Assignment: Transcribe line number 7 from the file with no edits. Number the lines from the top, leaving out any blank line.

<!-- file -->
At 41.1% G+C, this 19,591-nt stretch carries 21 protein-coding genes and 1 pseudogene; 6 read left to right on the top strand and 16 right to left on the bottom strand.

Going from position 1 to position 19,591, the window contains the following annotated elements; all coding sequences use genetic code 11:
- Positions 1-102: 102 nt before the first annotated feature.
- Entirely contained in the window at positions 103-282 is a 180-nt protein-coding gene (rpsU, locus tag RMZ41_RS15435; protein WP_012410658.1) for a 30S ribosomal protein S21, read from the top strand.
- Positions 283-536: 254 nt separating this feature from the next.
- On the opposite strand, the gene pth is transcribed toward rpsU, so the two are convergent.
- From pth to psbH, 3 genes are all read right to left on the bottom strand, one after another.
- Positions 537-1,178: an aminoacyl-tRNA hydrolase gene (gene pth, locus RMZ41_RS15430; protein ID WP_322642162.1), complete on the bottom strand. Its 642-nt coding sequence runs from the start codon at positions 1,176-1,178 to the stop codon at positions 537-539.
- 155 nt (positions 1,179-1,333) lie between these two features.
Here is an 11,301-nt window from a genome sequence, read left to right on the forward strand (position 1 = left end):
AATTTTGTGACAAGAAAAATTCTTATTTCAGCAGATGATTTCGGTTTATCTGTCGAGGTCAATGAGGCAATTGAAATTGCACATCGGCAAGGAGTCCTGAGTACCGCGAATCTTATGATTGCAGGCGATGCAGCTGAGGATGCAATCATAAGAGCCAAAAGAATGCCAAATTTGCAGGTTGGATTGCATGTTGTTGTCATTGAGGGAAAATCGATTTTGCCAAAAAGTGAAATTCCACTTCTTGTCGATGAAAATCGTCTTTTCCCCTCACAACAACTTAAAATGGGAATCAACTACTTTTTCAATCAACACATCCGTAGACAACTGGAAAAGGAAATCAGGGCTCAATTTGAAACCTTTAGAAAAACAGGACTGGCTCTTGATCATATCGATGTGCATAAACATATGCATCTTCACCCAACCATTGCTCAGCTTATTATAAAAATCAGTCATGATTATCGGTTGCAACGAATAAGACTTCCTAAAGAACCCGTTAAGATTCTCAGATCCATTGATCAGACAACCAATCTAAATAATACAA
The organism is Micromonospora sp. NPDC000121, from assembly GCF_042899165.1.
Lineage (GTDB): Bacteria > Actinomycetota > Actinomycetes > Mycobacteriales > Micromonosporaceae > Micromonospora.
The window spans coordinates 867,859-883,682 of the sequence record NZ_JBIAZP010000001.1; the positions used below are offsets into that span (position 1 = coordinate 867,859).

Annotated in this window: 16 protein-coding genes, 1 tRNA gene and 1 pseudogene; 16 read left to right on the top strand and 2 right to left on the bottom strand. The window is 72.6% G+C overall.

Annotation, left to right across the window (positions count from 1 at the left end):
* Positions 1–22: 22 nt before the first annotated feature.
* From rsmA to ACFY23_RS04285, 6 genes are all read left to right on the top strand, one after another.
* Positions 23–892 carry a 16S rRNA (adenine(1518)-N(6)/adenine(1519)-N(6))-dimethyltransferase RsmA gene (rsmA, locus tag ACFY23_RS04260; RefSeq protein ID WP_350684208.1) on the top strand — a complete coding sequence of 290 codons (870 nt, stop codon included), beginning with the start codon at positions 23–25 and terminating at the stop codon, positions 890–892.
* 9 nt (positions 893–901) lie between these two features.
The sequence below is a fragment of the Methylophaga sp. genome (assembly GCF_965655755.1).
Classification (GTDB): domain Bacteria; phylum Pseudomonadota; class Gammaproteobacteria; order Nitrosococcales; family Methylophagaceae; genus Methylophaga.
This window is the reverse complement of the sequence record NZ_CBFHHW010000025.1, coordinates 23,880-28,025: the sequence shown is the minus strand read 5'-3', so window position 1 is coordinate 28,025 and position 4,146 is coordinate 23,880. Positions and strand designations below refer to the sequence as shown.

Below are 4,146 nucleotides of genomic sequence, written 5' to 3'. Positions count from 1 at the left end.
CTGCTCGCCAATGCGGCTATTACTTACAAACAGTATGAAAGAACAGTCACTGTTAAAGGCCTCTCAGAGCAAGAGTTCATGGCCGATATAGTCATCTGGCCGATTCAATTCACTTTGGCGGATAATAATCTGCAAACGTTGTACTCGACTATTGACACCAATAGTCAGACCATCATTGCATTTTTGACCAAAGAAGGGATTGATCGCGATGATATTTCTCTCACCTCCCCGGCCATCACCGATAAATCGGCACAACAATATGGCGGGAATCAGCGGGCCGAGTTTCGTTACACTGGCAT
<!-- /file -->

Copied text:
- From pth to psbH, 3 genes are all read right to left on the bottom strand, one after another.